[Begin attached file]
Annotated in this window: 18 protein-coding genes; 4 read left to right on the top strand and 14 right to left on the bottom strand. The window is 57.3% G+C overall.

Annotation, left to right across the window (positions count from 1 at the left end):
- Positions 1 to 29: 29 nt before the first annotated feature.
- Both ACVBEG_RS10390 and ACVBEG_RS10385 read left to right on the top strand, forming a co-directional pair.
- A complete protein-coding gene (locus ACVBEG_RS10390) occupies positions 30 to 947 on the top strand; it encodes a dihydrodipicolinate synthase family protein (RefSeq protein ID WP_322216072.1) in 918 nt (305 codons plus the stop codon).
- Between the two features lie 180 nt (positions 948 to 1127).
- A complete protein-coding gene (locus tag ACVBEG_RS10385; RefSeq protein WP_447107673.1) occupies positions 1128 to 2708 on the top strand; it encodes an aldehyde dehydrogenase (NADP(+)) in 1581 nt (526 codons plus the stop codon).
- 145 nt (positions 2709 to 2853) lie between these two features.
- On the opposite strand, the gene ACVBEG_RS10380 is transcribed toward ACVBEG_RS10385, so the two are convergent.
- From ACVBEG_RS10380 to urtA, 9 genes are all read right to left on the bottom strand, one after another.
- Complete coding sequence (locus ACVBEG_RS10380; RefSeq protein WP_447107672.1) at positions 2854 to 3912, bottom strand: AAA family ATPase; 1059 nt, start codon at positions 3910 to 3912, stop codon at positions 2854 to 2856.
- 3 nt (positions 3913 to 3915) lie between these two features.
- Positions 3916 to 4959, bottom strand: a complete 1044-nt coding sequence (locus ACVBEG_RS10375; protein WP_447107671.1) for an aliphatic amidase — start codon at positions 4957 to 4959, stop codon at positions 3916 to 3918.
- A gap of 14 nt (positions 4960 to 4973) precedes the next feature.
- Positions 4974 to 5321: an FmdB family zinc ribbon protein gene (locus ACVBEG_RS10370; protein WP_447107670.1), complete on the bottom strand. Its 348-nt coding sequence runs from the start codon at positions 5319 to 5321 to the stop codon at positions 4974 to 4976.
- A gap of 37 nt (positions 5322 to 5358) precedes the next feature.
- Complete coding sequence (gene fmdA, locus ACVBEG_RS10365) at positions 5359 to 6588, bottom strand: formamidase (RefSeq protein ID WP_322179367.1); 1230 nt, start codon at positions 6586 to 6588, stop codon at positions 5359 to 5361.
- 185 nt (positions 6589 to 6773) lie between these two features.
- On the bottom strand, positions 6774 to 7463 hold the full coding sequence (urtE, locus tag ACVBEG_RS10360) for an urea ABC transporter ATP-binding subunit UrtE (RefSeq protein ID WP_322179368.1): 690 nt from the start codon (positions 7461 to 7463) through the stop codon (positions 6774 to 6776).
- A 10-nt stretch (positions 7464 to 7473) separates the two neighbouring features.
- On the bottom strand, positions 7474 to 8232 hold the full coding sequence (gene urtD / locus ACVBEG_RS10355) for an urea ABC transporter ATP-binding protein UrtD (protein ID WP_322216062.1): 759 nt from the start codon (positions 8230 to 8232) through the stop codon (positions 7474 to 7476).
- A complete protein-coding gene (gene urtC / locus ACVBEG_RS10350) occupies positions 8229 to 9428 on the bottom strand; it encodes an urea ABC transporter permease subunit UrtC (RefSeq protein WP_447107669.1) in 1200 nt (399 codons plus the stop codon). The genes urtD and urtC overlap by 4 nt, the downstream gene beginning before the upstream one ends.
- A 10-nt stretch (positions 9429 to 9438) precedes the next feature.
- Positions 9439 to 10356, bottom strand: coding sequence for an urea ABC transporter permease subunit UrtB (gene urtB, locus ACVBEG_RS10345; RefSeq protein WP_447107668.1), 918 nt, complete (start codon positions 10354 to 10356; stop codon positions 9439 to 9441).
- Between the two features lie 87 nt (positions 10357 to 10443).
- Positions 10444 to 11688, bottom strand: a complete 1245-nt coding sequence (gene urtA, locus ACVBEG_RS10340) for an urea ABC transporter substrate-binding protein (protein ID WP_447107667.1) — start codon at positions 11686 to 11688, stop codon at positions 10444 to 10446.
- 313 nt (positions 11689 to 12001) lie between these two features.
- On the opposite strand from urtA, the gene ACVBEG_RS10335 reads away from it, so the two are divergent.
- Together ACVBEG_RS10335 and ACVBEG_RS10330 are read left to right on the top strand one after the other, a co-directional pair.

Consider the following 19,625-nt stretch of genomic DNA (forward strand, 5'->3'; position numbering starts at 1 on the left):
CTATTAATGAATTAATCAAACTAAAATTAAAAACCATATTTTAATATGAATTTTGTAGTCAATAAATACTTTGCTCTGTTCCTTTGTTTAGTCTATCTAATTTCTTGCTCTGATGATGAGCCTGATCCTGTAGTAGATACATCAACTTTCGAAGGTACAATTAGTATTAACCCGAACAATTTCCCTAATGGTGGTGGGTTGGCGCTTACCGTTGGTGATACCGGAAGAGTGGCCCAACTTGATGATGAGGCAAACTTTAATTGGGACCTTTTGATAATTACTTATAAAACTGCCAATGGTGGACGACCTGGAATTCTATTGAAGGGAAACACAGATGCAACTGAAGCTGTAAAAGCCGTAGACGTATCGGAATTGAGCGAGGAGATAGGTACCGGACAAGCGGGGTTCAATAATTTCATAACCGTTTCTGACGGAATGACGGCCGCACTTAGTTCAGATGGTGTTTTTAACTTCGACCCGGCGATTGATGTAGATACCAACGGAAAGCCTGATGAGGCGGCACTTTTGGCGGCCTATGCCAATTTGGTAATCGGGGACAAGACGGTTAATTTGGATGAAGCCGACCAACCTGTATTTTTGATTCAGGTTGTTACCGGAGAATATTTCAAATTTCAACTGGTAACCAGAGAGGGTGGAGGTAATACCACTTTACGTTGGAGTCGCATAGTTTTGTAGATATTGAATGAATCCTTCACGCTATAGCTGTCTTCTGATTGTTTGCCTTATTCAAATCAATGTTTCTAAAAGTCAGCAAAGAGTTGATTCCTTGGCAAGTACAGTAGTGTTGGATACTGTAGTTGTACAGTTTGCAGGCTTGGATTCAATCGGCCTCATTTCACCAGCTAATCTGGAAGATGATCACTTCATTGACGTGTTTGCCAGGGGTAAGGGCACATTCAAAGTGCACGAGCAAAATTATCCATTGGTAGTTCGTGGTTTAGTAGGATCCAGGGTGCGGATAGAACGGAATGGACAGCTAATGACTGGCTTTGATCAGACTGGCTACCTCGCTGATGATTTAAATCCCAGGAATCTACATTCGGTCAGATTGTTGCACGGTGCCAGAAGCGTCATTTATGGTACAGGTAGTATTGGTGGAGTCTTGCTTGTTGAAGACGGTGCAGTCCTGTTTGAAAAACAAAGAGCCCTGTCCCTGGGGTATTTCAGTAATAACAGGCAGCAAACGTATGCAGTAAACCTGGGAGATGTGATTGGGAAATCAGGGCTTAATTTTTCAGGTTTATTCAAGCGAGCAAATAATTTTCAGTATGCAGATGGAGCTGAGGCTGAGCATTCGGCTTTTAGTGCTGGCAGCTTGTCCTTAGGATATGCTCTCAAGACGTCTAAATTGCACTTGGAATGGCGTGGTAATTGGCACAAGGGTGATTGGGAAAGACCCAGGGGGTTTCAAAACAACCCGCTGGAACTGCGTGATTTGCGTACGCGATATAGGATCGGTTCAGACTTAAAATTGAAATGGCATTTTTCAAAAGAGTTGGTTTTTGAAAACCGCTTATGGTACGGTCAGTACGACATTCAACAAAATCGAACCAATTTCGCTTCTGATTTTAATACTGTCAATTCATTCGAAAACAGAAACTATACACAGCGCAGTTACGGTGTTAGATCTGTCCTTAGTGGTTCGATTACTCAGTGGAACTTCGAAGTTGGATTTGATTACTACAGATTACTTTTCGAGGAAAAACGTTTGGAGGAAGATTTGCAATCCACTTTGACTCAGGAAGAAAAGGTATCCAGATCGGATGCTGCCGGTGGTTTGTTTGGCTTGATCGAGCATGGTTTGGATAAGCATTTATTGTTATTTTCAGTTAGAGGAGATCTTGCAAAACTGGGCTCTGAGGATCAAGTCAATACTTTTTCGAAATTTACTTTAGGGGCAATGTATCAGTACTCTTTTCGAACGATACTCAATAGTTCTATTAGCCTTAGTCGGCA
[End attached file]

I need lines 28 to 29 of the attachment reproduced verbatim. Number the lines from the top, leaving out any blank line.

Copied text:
- On the opposite strand from urtA, the gene ACVBEG_RS10335 reads away from it, so the two are divergent.
- Together ACVBEG_RS10335 and ACVBEG_RS10330 are read left to right on the top strand one after the other, a co-directional pair.